This is not a post on Fixed Income markets. It refers to the ‘action straightaway’ mode in China stocks as in Bond movies. Bond movies start with a hot chase straightaway.
The stock market in China started off with a bang on Jan. 4. Down 7%; circuit breakers, ban on sales, etc. followed ritualistically and mechanically. Comical to call this a market economy. On Jan. 7, the China stocks are down 5% again, as I write this. The stock market is closed again, for the second time this week. China stocks are still very expensive.
FT reported that China Yuan onshore and offshore pricing widened. Offshore markets expect a faster and larger yuan depreciation. Surprised? Not ‘The Gold Standard’. People’s Bank of China fixed the yuan lower on Jan. 7. Bloomberg screamed that the yuan has sunk to a 5-year low.
The strategist at Mizuho Bank had not been properly briefed (or, was?) by his bosses, perhaps. His comments:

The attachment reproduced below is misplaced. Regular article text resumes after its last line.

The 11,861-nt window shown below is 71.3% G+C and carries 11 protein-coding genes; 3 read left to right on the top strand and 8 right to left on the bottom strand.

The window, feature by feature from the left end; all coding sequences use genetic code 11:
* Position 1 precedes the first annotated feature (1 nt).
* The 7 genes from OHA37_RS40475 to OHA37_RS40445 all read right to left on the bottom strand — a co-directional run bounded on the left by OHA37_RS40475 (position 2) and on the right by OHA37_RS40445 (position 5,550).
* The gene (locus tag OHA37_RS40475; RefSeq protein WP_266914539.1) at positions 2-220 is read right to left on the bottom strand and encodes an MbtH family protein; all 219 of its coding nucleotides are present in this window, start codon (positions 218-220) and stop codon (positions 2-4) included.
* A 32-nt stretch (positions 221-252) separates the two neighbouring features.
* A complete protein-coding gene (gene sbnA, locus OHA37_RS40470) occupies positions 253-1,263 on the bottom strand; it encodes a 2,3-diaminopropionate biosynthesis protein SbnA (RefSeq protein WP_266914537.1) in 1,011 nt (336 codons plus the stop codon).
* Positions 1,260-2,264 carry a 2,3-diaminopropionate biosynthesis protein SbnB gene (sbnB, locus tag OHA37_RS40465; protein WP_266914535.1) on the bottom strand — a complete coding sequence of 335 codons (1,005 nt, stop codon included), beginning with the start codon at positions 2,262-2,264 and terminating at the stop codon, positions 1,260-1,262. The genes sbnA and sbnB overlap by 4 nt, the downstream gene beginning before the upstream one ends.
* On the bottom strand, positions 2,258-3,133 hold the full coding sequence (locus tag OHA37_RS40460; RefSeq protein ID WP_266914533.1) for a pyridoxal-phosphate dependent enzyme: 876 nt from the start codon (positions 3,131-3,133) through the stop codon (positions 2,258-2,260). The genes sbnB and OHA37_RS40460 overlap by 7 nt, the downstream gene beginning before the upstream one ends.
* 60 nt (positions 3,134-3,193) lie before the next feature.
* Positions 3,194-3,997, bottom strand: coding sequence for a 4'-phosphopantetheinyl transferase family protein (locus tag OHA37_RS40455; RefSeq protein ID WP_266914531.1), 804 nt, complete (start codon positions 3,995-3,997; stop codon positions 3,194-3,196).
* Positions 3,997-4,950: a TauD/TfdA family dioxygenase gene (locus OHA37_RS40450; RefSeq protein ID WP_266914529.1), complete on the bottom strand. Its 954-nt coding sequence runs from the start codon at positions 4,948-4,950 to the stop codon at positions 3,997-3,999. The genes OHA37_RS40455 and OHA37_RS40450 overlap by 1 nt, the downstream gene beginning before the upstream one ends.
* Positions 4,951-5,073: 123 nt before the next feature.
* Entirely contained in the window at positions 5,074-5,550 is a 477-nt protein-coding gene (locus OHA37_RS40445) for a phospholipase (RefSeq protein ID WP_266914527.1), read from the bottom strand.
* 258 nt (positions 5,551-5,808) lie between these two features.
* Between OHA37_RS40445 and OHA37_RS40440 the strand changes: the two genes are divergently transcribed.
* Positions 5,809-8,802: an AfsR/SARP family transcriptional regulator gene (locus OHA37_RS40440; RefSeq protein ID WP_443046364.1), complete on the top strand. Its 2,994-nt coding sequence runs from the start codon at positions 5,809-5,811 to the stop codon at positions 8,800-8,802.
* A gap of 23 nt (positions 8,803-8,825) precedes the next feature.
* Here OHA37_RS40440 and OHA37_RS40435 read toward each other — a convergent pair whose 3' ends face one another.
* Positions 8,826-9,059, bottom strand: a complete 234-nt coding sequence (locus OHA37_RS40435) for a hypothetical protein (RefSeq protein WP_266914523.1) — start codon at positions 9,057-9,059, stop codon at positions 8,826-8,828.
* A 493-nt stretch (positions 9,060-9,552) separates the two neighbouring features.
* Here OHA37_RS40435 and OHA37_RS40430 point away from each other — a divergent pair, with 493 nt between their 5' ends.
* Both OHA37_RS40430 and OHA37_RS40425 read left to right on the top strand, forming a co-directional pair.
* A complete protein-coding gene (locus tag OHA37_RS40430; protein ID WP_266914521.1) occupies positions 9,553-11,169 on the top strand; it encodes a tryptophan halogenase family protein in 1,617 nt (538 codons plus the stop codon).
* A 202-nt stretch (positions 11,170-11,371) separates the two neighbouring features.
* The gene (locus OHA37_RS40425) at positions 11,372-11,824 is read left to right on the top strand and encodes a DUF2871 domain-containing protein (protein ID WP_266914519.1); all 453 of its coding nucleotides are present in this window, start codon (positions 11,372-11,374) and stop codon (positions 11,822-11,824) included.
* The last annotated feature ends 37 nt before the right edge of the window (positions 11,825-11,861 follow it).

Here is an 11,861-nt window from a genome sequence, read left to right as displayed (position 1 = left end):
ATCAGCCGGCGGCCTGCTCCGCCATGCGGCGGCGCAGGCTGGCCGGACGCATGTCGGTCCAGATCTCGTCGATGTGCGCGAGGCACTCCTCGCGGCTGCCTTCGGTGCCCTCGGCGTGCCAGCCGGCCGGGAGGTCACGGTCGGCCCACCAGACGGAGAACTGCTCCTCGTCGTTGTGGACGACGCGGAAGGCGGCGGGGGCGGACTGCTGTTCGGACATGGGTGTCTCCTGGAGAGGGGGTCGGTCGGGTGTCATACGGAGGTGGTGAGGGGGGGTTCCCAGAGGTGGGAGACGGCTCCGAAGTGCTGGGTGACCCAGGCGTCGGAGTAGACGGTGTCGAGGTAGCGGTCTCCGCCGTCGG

It looks like that they set it in an arbitrary way and the mechanism is not consistent with their policy guidelines. This obviously undermines the PBOC’s policy credibility and investor confidence in the China market. [Link]
Of course, the yuan deserved to be included in the Special Drawing Rights of the International Monetary Fund.
China’s Services Sector Purchasing Managers’ index (PMI) from Caixin (a private sector compiler) showed the index at the second lowest reading in a decade. China’s official non-manufacturing PMI, however, rose to 54.4, highest since August 2014. Isn’t that very strange? (hint: sarcasm).
Stephen Roach provided comical relief putting whatever little credibility he has left on China, to risk, by rubbishing the China ‘hard landing’ school. This blogger is one of them. Of course, we are broken clocks.
If Roach’s comic relief did not tickle you enough, you may wish to try Martin Wolf in FT (could be behind a paywall though).
Dmitry Orlov appears to be a player in the same ballpark as I am, as far as the global economic outlook is concerned. Thanks to a friend’s email, I discovered him and his blog. This post is my cup of tea.